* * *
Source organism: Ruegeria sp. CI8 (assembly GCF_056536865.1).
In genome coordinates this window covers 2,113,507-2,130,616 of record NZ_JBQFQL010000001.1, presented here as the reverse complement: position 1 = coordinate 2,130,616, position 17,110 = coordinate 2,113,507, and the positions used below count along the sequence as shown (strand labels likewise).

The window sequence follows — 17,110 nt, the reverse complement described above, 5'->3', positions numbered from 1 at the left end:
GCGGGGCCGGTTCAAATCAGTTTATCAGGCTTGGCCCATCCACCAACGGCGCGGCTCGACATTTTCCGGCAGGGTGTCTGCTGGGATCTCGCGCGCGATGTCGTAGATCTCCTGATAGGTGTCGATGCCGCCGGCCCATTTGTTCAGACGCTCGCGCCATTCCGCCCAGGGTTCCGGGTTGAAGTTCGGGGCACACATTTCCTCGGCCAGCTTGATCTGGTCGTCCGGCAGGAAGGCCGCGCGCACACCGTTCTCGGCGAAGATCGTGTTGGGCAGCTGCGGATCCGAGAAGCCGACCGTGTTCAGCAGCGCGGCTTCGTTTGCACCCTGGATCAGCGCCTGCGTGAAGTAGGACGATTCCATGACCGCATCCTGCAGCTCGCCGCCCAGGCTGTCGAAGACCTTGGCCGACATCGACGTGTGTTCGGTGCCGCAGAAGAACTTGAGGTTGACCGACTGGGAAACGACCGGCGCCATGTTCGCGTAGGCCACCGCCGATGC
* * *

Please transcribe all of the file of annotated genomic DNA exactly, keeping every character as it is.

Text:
Source organism: Ruegeria sp. CI8 (assembly GCF_056536865.1).
In genome coordinates this window covers 2,113,507-2,130,616 of record NZ_JBQFQL010000001.1, presented here as the reverse complement: position 1 = coordinate 2,130,616, position 17,110 = coordinate 2,113,507, and the positions used below count along the sequence as shown (strand labels likewise).

The window sequence follows — 17,110 nt, the reverse complement described above, 5'->3', positions numbered from 1 at the left end:
GCGGGGCCGGTTCAAATCAGTTTATCAGGCTTGGCCCATCCACCAACGGCGCGGCTCGACATTTTCCGGCAGGGTGTCTGCTGGGATCTCGCGCGCGATGTCGTAGATCTCCTGATAGGTGTCGATGCCGCCGGCCCATTTGTTCAGACGCTCGCGCCATTCCGCCCAGGGTTCCGGGTTGAAGTTCGGGGCACACATTTCCTCGGCCAGCTTGATCTGGTCGTCCGGCAGGAAGGCCGCGCGCACACCGTTCTCGGCGAAGATCGTGTTGGGCAGCTGCGGATCCGAGAAGCCGACCGTGTTCAGCAGCGCGGCTTCGTTTGCACCCTGGATCAGCGCCTGCGTGAAGTAGGACGATTCCATGACCGCATCCTGCAGCTCGCCGCCCAGGCTGTCGAAGACCTTGGCCGACATCGACGTGTGTTCGGTGCCGCAGAAGAACTTGAGGTTGACCGACTGGGAAACGACCGGCGCCATGTTCGCGTAGGCCACCGCCGATGC